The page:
GOP: Barnes is a wise man, and you should do what he says. Please.

Leaving 20th Century Economics Behind

Eric Hobsbawm writes in The Guardian about the economic realities of the 21st century.

The 20th century is well behind us, but we have not yet learned to live in the 21st, or at least to think in a way that fits it. That should not be as difficult as it seems, because the basic idea that dominated economics and politics in the last century has patently disappeared down the plughole of history. This was the way of thinking about modern industrial economies, or for that matter any economies, in terms of two mutually exclusive opposites: capitalism or socialism.

This is exactly right, I think, but until a majority of our politicians and what passes for public intellectuals grasp this, our policies will drag way behind realities.

We have lived through two practical attempts to realise these in their pure form: the centrally state-planned economies of the Soviet type and the totally unrestricted and uncontrolled free-market capitalist economy. The first broke down in the 1980s, and the European communist political systems with it. The second is breaking down before our eyes in the greatest crisis of global capitalism since the 1930s.

The True Believers of both sides will argue no, no, no, pure Marxism/Free Market Capitalism has never been tried. But “pure” anything has never been tried. That’s the reality of our human condition. Any endeavor that requires human input is never pure. It will suffer some degree of corruption. Put together people, money, and power, and corruption is a certainty. That’s why any workable, sustainable model factors in corruption and makes some provision to keep it to a minimum.

That’s what the Marxists and the Ayn Rand culties cannot understand. Give all power to a central government planning authority, and you’re screwed. Give all power to an elite cabal of corporate heads, and you’re screwed. There has to be a way to reign in the power, to diffuse it, to oversee it and make it accountable to other power. That’s one reason the public and private sector need each other — to keep each other semi-honest.

The future, like the present and the past, belongs to mixed economies in which public and private are braided together in one way or another. But how? That is the problem for everybody today, but especially for people on the left.

From here, Hobsbawm talks about recent British history, New Labour and Thatcherism. But similar things go on here (is it the almost-common language?). Our Right has effectively taken itself out of the conversation (even though it won’t shut up) because it can’t let go of its old ideologies and aphorisms that don’t work any more. I’m not sure if what passes for a “Left” here is fully cognizant of the new reality, either.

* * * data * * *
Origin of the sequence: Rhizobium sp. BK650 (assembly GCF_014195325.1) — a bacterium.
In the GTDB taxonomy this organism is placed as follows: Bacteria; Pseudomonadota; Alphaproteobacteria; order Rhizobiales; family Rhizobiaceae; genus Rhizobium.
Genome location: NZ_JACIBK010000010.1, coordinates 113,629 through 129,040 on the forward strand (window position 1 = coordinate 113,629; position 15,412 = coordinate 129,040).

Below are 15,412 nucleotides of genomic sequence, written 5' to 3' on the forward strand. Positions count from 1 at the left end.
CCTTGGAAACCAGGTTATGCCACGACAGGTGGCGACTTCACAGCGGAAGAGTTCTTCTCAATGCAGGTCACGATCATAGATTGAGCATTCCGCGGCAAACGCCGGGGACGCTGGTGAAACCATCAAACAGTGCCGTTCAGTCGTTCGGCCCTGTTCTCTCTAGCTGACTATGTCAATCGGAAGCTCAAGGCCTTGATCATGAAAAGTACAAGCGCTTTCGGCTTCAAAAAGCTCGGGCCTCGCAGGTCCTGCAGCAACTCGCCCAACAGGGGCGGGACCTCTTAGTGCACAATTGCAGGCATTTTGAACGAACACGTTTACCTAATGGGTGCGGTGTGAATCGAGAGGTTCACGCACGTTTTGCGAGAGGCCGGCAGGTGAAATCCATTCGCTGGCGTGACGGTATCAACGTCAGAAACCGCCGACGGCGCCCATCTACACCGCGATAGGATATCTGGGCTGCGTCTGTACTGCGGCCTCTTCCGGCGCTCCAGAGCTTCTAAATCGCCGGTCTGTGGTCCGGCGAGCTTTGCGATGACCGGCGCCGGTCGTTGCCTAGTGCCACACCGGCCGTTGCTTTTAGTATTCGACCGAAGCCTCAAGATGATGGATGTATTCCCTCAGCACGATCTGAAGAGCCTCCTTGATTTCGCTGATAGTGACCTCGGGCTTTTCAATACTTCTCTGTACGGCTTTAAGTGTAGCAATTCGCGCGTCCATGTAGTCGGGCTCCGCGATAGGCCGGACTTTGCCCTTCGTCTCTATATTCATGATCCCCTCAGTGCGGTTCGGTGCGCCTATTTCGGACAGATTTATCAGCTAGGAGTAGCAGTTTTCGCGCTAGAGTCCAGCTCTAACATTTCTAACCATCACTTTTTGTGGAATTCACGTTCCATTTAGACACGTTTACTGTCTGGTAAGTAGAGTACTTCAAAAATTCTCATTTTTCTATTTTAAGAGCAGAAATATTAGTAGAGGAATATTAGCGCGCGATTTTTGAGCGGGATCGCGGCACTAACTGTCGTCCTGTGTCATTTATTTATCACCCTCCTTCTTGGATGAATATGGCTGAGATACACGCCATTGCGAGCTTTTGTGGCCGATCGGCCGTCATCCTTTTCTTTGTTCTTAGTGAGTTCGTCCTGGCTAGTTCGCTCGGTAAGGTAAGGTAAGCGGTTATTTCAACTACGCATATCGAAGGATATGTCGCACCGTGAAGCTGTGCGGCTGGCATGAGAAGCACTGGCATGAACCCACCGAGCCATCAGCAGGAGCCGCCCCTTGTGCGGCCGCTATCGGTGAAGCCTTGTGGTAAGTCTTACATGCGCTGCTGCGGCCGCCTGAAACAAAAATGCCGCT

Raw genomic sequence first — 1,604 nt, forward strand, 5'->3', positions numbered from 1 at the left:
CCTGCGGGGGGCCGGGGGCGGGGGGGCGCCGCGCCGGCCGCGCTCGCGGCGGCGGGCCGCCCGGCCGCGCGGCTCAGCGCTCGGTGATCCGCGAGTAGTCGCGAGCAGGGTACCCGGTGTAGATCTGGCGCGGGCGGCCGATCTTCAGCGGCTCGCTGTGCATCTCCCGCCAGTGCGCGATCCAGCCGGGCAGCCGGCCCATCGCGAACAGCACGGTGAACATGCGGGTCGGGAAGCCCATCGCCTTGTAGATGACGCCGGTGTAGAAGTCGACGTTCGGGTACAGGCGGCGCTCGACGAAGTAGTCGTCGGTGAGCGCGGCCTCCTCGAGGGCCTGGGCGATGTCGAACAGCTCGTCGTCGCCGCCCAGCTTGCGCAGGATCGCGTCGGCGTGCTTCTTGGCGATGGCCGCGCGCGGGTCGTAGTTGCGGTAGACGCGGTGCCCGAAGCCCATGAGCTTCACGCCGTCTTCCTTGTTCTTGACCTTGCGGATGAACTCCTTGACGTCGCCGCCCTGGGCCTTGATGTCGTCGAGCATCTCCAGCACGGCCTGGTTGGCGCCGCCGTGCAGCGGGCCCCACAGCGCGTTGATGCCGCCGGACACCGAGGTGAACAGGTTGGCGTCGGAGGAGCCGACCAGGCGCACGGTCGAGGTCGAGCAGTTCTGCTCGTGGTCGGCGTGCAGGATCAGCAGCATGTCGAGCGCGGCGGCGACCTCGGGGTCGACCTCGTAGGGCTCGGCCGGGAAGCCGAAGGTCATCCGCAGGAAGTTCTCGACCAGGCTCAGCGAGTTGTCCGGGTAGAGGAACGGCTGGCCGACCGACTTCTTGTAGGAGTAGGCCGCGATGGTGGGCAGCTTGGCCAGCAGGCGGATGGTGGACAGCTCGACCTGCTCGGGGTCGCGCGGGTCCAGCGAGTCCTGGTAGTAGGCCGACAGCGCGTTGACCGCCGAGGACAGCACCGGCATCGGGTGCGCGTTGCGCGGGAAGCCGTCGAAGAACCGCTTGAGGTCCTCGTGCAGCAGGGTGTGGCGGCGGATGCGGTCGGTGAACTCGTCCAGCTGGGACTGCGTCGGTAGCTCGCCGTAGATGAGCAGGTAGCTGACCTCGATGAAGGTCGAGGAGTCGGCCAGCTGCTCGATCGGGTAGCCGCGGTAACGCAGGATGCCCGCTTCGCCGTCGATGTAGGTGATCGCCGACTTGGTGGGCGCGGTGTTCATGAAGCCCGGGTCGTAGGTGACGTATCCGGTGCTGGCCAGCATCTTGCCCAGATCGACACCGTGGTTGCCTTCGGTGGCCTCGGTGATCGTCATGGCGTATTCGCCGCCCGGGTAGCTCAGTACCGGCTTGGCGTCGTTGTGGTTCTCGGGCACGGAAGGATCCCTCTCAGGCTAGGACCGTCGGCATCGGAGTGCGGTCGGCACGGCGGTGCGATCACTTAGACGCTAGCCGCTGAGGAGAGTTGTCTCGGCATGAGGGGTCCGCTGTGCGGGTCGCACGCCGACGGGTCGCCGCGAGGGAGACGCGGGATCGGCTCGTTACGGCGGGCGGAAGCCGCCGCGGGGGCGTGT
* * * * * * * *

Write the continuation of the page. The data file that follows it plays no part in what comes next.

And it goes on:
But unlike the Right, the current Left has no one economic model that we all put on an altar and worship. At least some among us are looking hard at the current reality and thinking through solutions that might work in the real world, as opposed to solutions that make good sound bites and look good on a bumper sticker.

But a progressive policy needs more than just a bigger break with the economic and moral assumptions of the past 30 years. It needs a return to the conviction that economic growth and the affluence it brings is a means and not an end. The end is what it does to the lives, life-chances and hopes of people.

That’s something else that neither the Marxists nor the free-market Randbots ever understood.

The De-Reaganization of America

Paul Krugman is almost giddy about the Obama Administration’s first budget. Money for healthcare reform! Money for climate change! Woo-HOO!

And these new priorities are laid out in a document whose clarity and plausibility seem almost incredible to those of us who grew accustomed to reading Bush-era budgets, which insulted our intelligence on every page. This is budgeting we can believe in.

For a review of some of the atrocities of Bush Administration budgeting, see “Bust This Budget,” February 2008.

And get this:

Many will ask whether Mr. Obama can actually pull off the deficit reduction he promises. Can he actually reduce the red ink from $1.75 trillion this year to less than a third as much in 2013? Yes, he can.

A New York Times headline, “A Bold Plan Sweeps Away Reagan Ideas.” David Leonhardt writes,

The budget that President Obama proposed on Thursday is nothing less than an attempt to end a three-decade era of economic policy dominated by the ideas of Ronald Reagan and his supporters.

The Obama budget — a bold, even radical departure from recent history, wrapped in bureaucratic formality and statistical tables — would sharply raise taxes on the rich, beyond where Bill Clinton had raised them. It would reduce taxes for everyone else, to a lower point than they were under either Mr. Clinton or George W. Bush. And it would lay the groundwork for sweeping changes in health care and education, among other areas.

More than anything else, the proposals seek to reverse the rapid increase in economic inequality over the last 30 years. They do so first by rewriting the tax code and, over the longer term, by trying to solve some big causes of the middle-class income slowdown, like high medical costs and slowing educational gains.

Headline in the Los Angeles Times: “Obama’s budget is the end of an era.”

Reporting from Washington — Not since Lyndon B. Johnson and Franklin D. Roosevelt has a president moved to expand the role of government so much on so many fronts — and with such a demanding sense of urgency. …

… Even more stark than the breadth and scale of Obama’s proposals was his determination to break with the conservative principles that have dominated national politics and policymaking since Ronald Reagan’s election as president in 1980.

Mike Madden writes in Salon,

The 142-page proposal laid out a sweeping, ambitious agenda for the future: Obama would raise taxes on the wealthy to pay for healthcare for the uninsured; cap pollution emissions; put billions more dollars into infrastructure and new technology, building on the money in the massive economic stimulus program Obama already pushed through Congress; invest in new education programs; and roll back the U.S. troop presence in Iraq and, more slowly, Afghanistan. There were proposals to save money by modernizing the healthcare system, only paying for treatments that are proven to work, and by eliminating federal farm subsidies to the biggest and wealthiest recipients, mostly agribusiness interests. This is not, in other words, George W. Bush’s budget.

Congress — pass it, and let’s get on with healing our country.